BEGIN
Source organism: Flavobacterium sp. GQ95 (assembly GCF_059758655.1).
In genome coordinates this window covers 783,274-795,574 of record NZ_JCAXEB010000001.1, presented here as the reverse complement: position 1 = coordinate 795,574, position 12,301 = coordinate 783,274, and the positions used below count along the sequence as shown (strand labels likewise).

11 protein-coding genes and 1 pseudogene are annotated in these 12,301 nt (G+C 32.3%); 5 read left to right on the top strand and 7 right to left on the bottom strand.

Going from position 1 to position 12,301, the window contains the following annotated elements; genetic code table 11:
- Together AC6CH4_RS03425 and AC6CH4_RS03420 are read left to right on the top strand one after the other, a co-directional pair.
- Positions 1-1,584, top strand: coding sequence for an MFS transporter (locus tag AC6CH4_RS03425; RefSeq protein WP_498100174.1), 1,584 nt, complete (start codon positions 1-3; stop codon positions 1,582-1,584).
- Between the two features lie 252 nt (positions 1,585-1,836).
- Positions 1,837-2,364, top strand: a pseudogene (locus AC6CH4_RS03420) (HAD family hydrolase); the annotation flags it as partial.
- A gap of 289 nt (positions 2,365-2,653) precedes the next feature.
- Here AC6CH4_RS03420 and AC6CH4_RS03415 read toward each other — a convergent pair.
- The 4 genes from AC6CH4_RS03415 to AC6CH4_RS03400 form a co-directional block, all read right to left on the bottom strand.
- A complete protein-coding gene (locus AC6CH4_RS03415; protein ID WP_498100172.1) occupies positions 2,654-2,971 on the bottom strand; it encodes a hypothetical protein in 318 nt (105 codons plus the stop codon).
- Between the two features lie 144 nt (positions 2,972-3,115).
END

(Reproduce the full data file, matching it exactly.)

Source organism: Flavobacterium sp. GQ95 (assembly GCF_059758655.1).
In genome coordinates this window covers 783,274-795,574 of record NZ_JCAXEB010000001.1, presented here as the reverse complement: position 1 = coordinate 795,574, position 12,301 = coordinate 783,274, and the positions used below count along the sequence as shown (strand labels likewise).

11 protein-coding genes and 1 pseudogene are annotated in these 12,301 nt (G+C 32.3%); 5 read left to right on the top strand and 7 right to left on the bottom strand.

Going from position 1 to position 12,301, the window contains the following annotated elements; genetic code table 11:
- Together AC6CH4_RS03425 and AC6CH4_RS03420 are read left to right on the top strand one after the other, a co-directional pair.
- Positions 1-1,584, top strand: coding sequence for an MFS transporter (locus tag AC6CH4_RS03425; RefSeq protein WP_498100174.1), 1,584 nt, complete (start codon positions 1-3; stop codon positions 1,582-1,584).
- Between the two features lie 252 nt (positions 1,585-1,836).
- Positions 1,837-2,364, top strand: a pseudogene (locus AC6CH4_RS03420) (HAD family hydrolase); the annotation flags it as partial.
- A gap of 289 nt (positions 2,365-2,653) precedes the next feature.
- Here AC6CH4_RS03420 and AC6CH4_RS03415 read toward each other — a convergent pair.
- The 4 genes from AC6CH4_RS03415 to AC6CH4_RS03400 form a co-directional block, all read right to left on the bottom strand.
- A complete protein-coding gene (locus AC6CH4_RS03415; protein ID WP_498100172.1) occupies positions 2,654-2,971 on the bottom strand; it encodes a hypothetical protein in 318 nt (105 codons plus the stop codon).
- Between the two features lie 144 nt (positions 2,972-3,115).